No doubt this is a question that editors and publishers must face more often than they wish. Since writers tend to write their entire lives, until their deaths, most leave uncompleted manuscripts. Do you publish what’s there? Hire a ghost writer to finish it? Or drop the project? Most of the time, I imagine, dropping the project is the only option. But the editors of James Agee’s A Death in the Family made the decision to publish his novel, and in so doing, they gave us this remarkable, Pulitzer Prize winning novel.
James Agee (1909–1955) is best known for his work in movies. Along with John Houston, he wrote the screenplay to The African Queen. He wrote movie reviews for Time and The Nation. Though his life-long work is not intensive, he dabbled at all literary forms–poetry, nonfiction, fiction, and screenplay. After attending Harvard University, he wrote a poetry collection, Permit Me Voyage, and with photographer Walker Evans, he published Let Us Now Praise Famous Men, a nonfiction book about the lives of Depression-era sharecroppers. A Death in the Family, an autobiographical novel, is his most important contribution to American fiction.
As the title reveals, A Death in the Family tells the story of a family struggling with grief. Though the point-of-view shifts between the various family members, it is though the eyes of six-year-old Rufus Follet that we mostly experience this novel. Faced with the sudden lost of his father, Rufus strives to understand this loss and how it changes his role in the family. We follow Rufus as he learns about his father’s death, as he adopts the new role of caring for his younger sister, as he ventures out in the world as the fatherless boy, and as he suffers an epiphany about the nature of death. The style is stream-of-consciousness. Though I love this style, because of the texture it gives in character sympathy, I often find it a difficult style to read. Not in this novel! The stream-of-consciousness passages flows well with Agee’s lyrical prose. I found myself in empathic bound with Rufus, as if I were the character on the page a not a reader. When Rufus was happy, I was happy. When he was angry, I was angry.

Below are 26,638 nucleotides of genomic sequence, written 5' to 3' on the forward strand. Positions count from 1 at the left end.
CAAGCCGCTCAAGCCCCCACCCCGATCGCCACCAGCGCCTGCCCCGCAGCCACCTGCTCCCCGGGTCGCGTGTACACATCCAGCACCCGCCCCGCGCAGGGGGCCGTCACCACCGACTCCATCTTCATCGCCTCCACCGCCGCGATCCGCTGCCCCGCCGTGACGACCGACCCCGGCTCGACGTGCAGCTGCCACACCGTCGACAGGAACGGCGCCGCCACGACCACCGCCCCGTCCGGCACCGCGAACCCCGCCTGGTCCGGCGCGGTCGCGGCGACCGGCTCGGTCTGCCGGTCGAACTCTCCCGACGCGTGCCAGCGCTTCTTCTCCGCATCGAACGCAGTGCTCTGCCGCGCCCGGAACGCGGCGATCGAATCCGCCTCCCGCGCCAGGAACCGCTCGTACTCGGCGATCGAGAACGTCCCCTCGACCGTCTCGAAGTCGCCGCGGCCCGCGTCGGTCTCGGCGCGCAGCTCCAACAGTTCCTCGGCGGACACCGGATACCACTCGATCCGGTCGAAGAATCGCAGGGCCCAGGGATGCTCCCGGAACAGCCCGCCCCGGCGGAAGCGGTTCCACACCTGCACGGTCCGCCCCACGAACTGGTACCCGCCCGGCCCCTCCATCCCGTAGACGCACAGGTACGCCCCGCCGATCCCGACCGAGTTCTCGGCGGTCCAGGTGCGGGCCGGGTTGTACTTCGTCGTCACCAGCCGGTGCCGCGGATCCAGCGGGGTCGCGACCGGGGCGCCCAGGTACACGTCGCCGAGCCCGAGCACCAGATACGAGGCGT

Agee’s death forced some editorial decisions. The editors added a prologue, “Knoxville: Summer, 1915.” There was also two long passages whose intended placement they couldn’t guess. They chose to place these passages at the end of Part One and Part Two, so they serve as transitions from one part to the next. In my opinion, these passages represent the best writing in the novel.
It is impossible to guess what changes Agee would have made in this novel if he had lived to complete it. Would he have ever considered it finished? I suspect that it was incomplete only in his mind. It reads like a completed novel. And one that I recommend you read.